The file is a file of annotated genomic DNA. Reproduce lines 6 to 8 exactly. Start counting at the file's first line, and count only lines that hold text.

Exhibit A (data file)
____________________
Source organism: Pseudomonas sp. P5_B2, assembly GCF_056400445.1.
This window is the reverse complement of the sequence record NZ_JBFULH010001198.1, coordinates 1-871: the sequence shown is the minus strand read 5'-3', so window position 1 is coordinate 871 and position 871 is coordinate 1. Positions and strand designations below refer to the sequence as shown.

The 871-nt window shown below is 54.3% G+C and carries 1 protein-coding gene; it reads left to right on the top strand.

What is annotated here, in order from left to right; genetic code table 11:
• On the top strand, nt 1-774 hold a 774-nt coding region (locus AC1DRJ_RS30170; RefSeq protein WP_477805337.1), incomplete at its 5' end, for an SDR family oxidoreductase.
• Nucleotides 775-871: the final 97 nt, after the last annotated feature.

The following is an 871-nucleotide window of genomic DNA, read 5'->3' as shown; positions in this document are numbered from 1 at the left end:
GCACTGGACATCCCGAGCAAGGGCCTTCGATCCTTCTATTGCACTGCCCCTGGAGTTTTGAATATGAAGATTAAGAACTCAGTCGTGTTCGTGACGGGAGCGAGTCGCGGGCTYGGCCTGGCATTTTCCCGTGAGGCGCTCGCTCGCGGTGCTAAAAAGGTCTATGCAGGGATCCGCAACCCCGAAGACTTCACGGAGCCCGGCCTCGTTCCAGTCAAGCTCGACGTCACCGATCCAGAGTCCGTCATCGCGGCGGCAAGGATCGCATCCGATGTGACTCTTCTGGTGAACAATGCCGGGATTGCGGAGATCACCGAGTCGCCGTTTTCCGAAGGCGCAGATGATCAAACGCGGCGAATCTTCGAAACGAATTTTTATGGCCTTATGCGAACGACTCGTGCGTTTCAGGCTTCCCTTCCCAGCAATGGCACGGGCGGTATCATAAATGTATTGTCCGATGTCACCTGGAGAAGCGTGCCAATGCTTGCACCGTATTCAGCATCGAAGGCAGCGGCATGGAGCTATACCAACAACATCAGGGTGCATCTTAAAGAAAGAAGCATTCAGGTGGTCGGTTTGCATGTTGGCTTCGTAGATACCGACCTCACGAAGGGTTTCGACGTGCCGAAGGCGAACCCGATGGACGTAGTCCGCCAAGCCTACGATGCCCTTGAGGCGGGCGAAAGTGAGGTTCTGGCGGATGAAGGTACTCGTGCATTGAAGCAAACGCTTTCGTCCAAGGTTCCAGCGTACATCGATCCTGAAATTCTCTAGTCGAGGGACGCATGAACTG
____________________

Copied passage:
• Nucleotides 775-871: the final 97 nt, after the last annotated feature.

The following is an 871-nucleotide window of genomic DNA, read 5'->3' as shown; positions in this document are numbered from 1 at the left end:
GCACTGGACATCCCGAGCAAGGGCCTTCGATCCTTCTATTGCACTGCCCCTGGAGTTTTGAATATGAAGATTAAGAACTCAGTCGTGTTCGTGACGGGAGCGAGTCGCGGGCTYGGCCTGGCATTTTCCCGTGAGGCGCTCGCTCGCGGTGCTAAAAAGGTCTATGCAGGGATCCGCAACCCCGAAGACTTCACGGAGCCCGGCCTCGTTCCAGTCAAGCTCGACGTCACCGATCCAGAGTCCGTCATCGCGGCGGCAAGGATCGCATCCGATGTGACTCTTCTGGTGAACAATGCCGGGATTGCGGAGATCACCGAGTCGCCGTTTTCCGAAGGCGCAGATGATCAAACGCGGCGAATCTTCGAAACGAATTTTTATGGCCTTATGCGAACGACTCGTGCGTTTCAGGCTTCCCTTCCCAGCAATGGCACGGGCGGTATCATAAATGTATTGTCCGATGTCACCTGGAGAAGCGTGCCAATGCTTGCACCGTATTCAGCATCGAAGGCAGCGGCATGGAGCTATACCAACAACATCAGGGTGCATCTTAAAGAAAGAAGCATTCAGGTGGTCGGTTTGCATGTTGGCTTCGTAGATACCGACCTCACGAAGGGTTTCGACGTGCCGAAGGCGAACCCGATGGACGTAGTCCGCCAAGCCTACGATGCCCTTGAGGCGGGCGAAAGTGAGGTTCTGGCGGATGAAGGTACTCGTGCATTGAAGCAAACGCTTTCGTCCAAGGTTCCAGCGTACATCGATCCTGAAATTCTCTAGTCGAGGGACGCATGAACTG